In my journey to understand how personal travel planning fits into Iceland’s future tourism strategies, I attended a conference on the future of tourism in Iceland.
The pain points
There was a lot of discussion on how to manage the tourism flow in Iceland. Up until now, tourist attention has been focused mainly on the south coast and on the Reykjavik area because they are closest to our international airport at Keflavik. But those tourist flows have left a number of destinations overcrowded, while other locations of equal or greater merit are far less visited.
Change of focus
The conference made me very optimistic that Iceland’s government and tourism authorities are starting to change the focus. Going from short-trip mass tourism to a slower way of traveling. Encouraging longer visits and spreading the visitors around Iceland. An additional emphasis involved encouraging more connection with Iceland’s culture and its people.
This was music to my ears, as one of the main elements of my own Iceland personal travel planning service involves encouraging local connections. These connections add extra spice to an Iceland trip. Making it unforgettable and encouraging people to return or spread the word. As we know, word of mouth is the best marketing!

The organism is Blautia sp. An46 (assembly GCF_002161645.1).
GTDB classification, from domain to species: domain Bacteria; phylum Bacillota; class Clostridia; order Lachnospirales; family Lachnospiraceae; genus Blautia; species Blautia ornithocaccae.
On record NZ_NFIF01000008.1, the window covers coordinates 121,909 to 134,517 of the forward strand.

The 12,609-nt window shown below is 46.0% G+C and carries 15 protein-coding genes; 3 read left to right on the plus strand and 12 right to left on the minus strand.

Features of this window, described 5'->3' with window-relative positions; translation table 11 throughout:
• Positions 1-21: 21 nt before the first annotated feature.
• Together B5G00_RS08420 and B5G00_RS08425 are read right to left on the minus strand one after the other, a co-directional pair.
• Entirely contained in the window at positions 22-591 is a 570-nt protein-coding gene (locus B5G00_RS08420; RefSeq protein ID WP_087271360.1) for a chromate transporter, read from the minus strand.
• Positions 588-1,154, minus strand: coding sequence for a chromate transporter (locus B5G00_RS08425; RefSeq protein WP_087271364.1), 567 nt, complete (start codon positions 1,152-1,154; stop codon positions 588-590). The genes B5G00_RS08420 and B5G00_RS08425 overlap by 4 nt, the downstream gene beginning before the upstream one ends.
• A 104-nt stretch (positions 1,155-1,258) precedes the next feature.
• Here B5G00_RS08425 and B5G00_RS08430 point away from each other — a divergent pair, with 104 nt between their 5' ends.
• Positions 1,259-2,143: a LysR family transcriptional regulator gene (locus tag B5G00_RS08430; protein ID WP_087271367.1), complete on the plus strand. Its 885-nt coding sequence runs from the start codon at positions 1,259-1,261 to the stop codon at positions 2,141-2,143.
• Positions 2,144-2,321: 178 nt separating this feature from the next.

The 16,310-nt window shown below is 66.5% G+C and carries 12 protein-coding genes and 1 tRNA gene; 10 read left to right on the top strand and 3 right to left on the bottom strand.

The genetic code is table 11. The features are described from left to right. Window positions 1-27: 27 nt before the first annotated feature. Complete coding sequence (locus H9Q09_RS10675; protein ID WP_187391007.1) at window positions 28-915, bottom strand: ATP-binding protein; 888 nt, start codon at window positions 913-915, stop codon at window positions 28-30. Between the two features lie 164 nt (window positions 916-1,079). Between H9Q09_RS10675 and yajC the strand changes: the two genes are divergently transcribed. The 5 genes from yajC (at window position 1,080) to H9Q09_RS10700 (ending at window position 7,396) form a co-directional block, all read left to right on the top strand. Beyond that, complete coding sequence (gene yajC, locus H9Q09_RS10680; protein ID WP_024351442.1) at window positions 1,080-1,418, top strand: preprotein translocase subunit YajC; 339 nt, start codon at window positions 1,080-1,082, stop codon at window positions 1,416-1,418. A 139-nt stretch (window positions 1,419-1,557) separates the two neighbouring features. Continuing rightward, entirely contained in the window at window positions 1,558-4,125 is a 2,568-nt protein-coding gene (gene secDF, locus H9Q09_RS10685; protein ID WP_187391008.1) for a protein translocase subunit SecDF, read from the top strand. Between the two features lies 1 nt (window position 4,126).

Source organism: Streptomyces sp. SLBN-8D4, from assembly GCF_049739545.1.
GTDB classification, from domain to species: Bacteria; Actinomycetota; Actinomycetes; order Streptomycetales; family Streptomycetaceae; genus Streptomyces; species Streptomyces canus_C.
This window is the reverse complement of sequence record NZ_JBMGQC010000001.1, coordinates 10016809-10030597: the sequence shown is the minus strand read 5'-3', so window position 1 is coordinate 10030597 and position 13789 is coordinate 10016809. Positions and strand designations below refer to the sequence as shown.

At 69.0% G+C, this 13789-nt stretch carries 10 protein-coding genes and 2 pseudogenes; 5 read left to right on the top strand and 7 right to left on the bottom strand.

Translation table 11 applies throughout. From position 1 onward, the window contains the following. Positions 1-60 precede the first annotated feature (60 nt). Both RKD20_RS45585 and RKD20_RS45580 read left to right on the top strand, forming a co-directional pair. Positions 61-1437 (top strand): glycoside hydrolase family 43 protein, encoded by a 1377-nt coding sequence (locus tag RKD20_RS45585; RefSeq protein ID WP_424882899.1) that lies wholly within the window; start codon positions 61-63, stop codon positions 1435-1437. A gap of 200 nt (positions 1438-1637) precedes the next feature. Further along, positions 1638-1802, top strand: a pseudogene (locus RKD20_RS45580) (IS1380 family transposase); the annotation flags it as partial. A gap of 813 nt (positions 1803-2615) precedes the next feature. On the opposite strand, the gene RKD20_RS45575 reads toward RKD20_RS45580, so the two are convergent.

“Slow tourism”, personal contact between travelers and locals, and emphasis on authentic sights and experiences are the key aspects I have been advocating for a long time. Specifically, with a focus on spreading people around and using the airports in the north and east to manage the pressure on the south coast and the Reykjavik area.
There is no need to go to locations where you stand in line to go to the bathroom or can’t find parking due to crowd. Particularly when sights with comparable or greater impact are relatively nearby.
Are the most popular destinations the best?
For this reason, the most popular places are not necessarily the most amazing and impactful for the traveler. In truth, the temptation to take the same Instagram pictures as your friends when they came to Iceland can really limit what a traveler can see or do while they are here.
Personal Travel Planning
Indeed, personal travel planning can deliver a much more tailored and interesting experience than covering one’s friends’ Instagram footsteps. Obviously we need an alternative approach to tourism. One that encourages longer visits, covering a wider range of locations – combined with personal travel planning. This mix can provide more unforgettable and more sustainable experiences.